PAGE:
Annal: 1987 British Academy of Film and Television Arts Award for Best Film

Results of the British Academy of Film and Television Arts Award in the year 1987.

Film:A Room with a View

A Room with a View

James Ivory

The prestigious filmmaking trio of producer Ismail Merchant, director James Ivory, and screenwriter Ruth Prawer Jhabvala had made other critically acclaimed films before A Room with a View was released in 1985, but it was this popular film that made them art-house superstars. Splendidly adapted from the novel by E.M. Forster, it’s a comedy of the heart, a passionate romance and a study of repression within the British class system of manners and mores. It’s that system of rigid behavior that prevents young Lucy Honeychurch (Helena Bonham Carter) from…

Film:Hannah and Her Sisters

Hannah and Her Sisters

Woody Allen

Considered by many to be Woody Allen’s best film, even over Annie Hall. Hannah and Her Sisters follows a multitude of characters: Hannah (Mia Farrow), who plays den mother to her extended family; her sister Lee (Barbara Hershey), emotional and a bit of a flake, who’s involved with a much older artist (Max Von Sydow), who treats her like a child; and Hannah’s other sister, Holly (Dianne Wiest), a neurotic who feels incapable of managing her life. Hannah’s husband Elliot (Michael Caine) falls in love with Lee, which sets off a series of upheavals.…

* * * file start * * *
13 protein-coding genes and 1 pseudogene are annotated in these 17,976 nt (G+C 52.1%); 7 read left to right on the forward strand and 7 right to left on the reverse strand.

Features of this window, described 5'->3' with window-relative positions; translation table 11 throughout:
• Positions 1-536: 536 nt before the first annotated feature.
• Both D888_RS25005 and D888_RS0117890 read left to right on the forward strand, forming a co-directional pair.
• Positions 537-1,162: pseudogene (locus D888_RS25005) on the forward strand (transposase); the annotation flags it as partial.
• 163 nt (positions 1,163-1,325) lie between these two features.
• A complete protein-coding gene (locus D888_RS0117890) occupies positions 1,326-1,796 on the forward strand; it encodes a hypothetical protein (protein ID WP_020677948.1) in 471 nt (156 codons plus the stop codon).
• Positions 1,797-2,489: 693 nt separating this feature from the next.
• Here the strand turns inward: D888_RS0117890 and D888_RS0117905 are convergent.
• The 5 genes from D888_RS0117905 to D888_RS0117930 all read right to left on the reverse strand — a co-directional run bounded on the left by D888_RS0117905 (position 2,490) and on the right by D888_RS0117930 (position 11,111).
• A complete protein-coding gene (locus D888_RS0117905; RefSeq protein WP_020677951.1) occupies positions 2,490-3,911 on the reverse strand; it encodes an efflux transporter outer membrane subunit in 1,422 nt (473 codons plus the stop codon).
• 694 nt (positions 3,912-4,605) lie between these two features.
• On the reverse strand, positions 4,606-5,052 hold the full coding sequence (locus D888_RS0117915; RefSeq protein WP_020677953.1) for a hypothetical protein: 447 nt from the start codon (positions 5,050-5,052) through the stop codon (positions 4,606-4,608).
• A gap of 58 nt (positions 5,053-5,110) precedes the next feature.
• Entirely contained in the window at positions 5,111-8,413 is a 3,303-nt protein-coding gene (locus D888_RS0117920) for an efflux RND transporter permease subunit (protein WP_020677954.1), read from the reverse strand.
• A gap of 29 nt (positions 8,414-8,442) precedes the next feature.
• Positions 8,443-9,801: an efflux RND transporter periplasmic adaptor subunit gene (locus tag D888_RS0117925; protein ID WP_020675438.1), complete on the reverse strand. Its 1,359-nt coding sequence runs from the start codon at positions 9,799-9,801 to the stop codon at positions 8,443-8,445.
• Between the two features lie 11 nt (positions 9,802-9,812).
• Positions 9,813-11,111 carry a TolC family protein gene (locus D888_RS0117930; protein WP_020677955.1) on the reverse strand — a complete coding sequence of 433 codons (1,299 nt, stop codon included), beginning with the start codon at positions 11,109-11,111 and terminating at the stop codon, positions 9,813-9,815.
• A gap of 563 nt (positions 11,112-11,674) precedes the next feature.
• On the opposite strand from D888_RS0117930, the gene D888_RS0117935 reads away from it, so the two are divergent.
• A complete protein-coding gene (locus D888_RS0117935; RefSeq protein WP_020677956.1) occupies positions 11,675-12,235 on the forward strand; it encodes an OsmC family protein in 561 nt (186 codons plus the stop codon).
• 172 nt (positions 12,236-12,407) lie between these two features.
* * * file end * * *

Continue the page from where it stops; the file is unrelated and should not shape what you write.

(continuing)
Film:The Mission (1986)

The Mission

Roland Joffé

The Mission is director Roland Joffé’s fuzzy effort at an epic in David Lean style without David Lean’s sense of emotional proportion. In fact, Lean’s most important screenwriting collaborator, Robert Bolt, wrote The Mission, which concerns a Jesuit missionary (Jeremy Irons) who establishes a church in the hostile jungles of Brazil and then finds his work threatened by greed and political forces among his superiors.

Robert De Niro is briefly effective as a callous soldier who kills his own brother and then turns to Irons’s character to oversee…

Film:Mona Lisa

Mona Lisa

Neil Jordan

You’ll have to listen hard to catch all the dialogue in this dark, romantic film by director Neil Jordan. The Cockney accents are thick enough to spread on a crumpet. But it’s worth the effort to plunge into the London underworld with tough but lovable thug Bob Hoskins. Just out of prison, he’s given a job by his old boss (Michael Caine) as chauffeur to a gorgeous but chilly call girl (Cathy Tyson). For all his criminal experience, this guy is surprisingly innocent; when he develops a crush on the woman he’s driving, it leads inevitably to tragedy. Hoskins is…

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